51 Election of 1796 The 1st contested election (Feds vs. Reps)
The Federalists nominate John Adams despite Alexander Hamilton trying to gain the nomination for Thomas Pinckney The Dem-Reps nominate Thomas Jefferson Adams wins! But his Vice President is Thomas Jefferson

52 Quasi-War Jay’s treaty had improved U.S.-British relations. France though interpreted the treaty as a newly formed alliance between the United States and an old enemy, The French retaliated by ordering the seizure of American ships carrying British goods. This plunged Adams into a foreign crisis that lasted for the duration of his administration. VS.

53 Quasi-War – “XYZ” Affair
Three U.S. commissioners identified as X, Y, & Z (Charles Pinckney, John Marshall, & Elbridge Gerry) were sent by Adams to secure a treaty with France thus avoiding war. VS.

54 “XYZ” Affair French Foreign Minister Charles Talleyrand first refused to receive them then requested a bribe of $250,000 and a 10 million dollar loan to initiate talks to end the war. Americans were insulted & called for war with the rallying cry of “Millions for defense but not 1 cent for tribute”. Adams responded by asking Congress to appropriate funds for defensive measures. In retaliation, U.S. Congress banned trade with France & the U.S. Navy began capturing French ships.

55 Quasi-War with france U.S. & France began Quasi-War (undeclared) as a result of France undermining U.S. neutrality. This war lasted from A pro-war faction within the Federalist Party led by Alexander Hamilton that called for a full-scale war was resisted by Adams who instead favored diplomacy.

56 Convention of 1800 Napoleon seized power in France and quickly reached an agreement with Adams. The Convention of 1800 released the U.S. from its 1778 defensive alliance with France & in return the U.S. gave up its claims to French seizures of ships & cargo

57 Alien & Sedition Acts 4 laws passed in 1798 by a Federalist (dominated) Congress for the purpose of reducing the power of the Democratic-Republicans. 1st – Naturalization Act – extended the # of years required to become a citizen. 2nd – Alien Act – Gave the President the power to kick out of the country any alien regarded as dangerous to public peace & safety. 3rd – Alien Enemies Act - made it a crime to attack the government with "false, scandalous, or malicious" statements or writings. 4th – Sedition Act – made it illegal print anything “false, scandalous, or malicious” about the federal government. Many immigrants were French and Irish (both anti-British and voted for the Republicans)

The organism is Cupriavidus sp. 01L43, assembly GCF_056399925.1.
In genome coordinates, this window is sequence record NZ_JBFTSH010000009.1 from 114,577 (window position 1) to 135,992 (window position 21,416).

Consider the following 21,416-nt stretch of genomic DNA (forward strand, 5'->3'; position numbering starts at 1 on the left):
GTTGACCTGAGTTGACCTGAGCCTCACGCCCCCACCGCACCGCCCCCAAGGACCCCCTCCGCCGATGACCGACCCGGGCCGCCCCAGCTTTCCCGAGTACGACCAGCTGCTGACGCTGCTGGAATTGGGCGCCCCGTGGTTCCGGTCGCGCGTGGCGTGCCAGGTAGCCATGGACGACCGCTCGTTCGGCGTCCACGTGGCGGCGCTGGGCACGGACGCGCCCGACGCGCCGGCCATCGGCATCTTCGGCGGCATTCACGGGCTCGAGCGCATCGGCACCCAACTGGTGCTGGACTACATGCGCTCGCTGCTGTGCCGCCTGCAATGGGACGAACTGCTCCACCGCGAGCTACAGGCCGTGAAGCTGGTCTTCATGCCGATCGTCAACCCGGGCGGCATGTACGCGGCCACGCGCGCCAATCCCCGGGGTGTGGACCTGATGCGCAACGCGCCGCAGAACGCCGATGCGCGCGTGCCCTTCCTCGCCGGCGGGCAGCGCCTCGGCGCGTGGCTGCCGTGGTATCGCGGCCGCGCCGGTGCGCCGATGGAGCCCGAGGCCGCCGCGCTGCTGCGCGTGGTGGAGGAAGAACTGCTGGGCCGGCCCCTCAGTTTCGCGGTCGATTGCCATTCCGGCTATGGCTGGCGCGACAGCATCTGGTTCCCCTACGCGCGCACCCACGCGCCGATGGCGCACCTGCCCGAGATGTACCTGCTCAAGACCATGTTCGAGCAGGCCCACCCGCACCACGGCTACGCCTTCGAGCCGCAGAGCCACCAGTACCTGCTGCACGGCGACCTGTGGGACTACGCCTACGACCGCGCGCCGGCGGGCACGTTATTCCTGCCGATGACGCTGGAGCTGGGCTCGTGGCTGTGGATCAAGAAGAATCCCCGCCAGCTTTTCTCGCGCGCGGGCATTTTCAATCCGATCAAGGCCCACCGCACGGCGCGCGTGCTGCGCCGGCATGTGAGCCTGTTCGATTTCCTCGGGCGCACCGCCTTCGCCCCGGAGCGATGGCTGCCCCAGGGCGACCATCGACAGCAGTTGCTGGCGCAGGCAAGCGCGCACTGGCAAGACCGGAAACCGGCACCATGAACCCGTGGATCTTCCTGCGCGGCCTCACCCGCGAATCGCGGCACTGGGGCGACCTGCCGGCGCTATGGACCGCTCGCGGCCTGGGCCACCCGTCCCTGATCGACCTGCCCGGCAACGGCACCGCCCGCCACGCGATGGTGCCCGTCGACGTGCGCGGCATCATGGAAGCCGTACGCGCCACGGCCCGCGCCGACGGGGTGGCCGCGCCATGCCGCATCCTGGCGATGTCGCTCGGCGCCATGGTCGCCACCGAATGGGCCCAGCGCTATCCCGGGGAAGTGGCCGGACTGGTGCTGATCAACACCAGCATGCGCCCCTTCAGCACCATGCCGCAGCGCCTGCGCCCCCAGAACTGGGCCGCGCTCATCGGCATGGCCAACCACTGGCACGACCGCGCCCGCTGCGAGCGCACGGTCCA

58 Objections to the Alien & Sedition Acts
Democratic-Republicans responded with the Kentucky and Virginia resolutions Both secretly written by Jefferson and Madison Both said that since the states formed the Constitution they had the right to declare federal laws unconstitutional (introduced the idea of nullification & states right theory of government) The states threatened secession if the Acts were not revoked.

59 Key terms The Virginia Resolutions The Kentucky Resolution
interposition ; if the federal government did something unconstitutional the state could intervene for the people and stop the illegal action The Kentucky Resolution nullification; if the federal government passes an unconstitutional law the states could declare the law invalid Neither resolution is successful in 1800, however, states used both of these to “defend regional interests” in the future (i.e. Civil War)

60 Election of 1800 In 1800, Federalists controlled the army, presidency, and the Congress For Adams, the Alien and Sedition Acts angered too many Americans With a tie vote in the Electoral College (Jefferson & Burr), the House of Representatives with help from Alexander Hamilton(Federalist), chose Jefferson over Burr on the thirty-sixth ballot 12th amendment (1804) – directed electors to vote separately for pres and vice pres rather than the same ballot. This solved the problems that resulted from the elections of 1796 & 1800.

61 What made the election of 1800 so significant in American political history & referred to as a revolution? The second contested election in U.S. history went through a peaceful transition of power: the losing party accepted the choice of the people despite often strongly opposing ideologies (views) between the Democratic-Republicans and Federalists.

62 Website

63 First Political Parties